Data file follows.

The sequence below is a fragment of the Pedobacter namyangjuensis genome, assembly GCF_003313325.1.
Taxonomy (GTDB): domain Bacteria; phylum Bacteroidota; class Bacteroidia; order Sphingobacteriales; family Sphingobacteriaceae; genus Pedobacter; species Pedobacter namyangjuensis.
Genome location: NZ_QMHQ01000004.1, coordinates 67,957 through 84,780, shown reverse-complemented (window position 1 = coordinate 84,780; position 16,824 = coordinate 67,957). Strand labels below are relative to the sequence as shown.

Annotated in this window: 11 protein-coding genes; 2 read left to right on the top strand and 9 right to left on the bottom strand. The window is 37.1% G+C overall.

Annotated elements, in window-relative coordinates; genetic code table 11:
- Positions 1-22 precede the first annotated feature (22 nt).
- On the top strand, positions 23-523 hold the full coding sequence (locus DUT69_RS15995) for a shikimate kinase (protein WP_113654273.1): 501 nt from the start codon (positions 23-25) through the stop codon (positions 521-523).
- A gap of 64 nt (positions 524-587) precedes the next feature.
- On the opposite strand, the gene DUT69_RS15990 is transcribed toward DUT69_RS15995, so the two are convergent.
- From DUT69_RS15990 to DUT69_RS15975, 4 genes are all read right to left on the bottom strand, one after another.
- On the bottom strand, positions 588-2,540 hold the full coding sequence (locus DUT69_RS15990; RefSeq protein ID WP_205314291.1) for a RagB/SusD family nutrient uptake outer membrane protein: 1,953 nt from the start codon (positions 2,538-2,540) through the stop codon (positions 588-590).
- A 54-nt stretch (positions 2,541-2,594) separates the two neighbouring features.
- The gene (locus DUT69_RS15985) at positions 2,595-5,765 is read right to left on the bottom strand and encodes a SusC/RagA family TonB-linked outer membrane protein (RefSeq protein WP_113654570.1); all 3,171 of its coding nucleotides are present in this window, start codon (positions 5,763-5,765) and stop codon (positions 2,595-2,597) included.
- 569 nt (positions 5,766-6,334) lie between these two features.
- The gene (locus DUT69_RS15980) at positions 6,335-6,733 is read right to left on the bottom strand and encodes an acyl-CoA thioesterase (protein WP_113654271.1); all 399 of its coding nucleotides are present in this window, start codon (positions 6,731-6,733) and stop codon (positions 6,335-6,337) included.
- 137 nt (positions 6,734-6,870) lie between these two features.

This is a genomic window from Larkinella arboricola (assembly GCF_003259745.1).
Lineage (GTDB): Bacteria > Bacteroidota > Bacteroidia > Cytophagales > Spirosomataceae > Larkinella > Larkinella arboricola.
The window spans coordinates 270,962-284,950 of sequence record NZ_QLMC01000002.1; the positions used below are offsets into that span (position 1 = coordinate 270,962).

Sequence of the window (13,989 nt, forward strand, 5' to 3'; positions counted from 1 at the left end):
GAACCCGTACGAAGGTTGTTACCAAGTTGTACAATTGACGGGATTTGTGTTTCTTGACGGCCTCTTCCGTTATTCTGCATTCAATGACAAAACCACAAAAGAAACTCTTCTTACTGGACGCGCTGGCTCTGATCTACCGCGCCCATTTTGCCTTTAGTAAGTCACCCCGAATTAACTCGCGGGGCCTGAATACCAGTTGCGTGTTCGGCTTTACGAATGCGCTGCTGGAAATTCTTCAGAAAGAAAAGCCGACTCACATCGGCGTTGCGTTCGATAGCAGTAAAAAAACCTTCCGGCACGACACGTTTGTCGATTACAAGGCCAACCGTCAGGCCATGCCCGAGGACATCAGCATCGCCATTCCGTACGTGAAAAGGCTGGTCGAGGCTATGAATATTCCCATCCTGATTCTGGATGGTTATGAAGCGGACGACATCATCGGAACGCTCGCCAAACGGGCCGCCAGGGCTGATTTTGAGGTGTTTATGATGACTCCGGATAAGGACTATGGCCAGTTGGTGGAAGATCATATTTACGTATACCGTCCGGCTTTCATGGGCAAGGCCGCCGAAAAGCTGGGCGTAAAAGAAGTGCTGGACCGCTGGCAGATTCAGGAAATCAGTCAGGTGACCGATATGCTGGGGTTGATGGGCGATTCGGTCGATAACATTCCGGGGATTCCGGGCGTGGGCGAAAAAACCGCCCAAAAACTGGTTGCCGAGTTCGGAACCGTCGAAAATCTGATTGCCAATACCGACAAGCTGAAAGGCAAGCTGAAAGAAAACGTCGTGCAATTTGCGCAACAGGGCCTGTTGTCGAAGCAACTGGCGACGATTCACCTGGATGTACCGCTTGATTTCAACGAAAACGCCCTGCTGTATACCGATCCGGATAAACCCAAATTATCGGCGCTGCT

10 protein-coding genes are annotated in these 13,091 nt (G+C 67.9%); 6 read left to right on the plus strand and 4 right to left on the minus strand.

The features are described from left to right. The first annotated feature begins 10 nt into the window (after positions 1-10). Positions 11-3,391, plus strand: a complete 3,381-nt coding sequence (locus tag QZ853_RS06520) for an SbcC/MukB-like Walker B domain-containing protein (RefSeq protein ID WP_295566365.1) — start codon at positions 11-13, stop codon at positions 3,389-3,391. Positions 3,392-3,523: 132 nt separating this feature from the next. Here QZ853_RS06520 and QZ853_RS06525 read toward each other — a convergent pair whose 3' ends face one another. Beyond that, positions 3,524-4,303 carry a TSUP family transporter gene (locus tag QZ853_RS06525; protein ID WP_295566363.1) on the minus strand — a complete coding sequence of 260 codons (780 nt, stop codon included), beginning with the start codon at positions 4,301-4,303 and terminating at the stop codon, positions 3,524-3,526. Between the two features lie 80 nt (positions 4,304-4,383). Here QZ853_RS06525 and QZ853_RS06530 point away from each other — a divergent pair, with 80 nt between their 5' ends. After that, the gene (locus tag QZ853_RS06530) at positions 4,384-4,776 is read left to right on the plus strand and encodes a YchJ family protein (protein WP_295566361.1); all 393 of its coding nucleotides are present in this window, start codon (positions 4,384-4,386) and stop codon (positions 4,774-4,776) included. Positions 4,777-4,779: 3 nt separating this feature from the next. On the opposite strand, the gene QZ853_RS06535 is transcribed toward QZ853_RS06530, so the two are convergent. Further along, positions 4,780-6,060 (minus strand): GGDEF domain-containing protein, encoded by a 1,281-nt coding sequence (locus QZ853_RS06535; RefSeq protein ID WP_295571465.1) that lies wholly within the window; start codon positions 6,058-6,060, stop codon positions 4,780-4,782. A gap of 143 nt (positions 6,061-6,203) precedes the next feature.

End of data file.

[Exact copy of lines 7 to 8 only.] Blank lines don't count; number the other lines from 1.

- On the top strand, positions 23-523 hold the full coding sequence (locus DUT69_RS15995) for a shikimate kinase (protein WP_113654273.1): 501 nt from the start codon (positions 23-25) through the stop codon (positions 521-523).
- A gap of 64 nt (positions 524-587) precedes the next feature.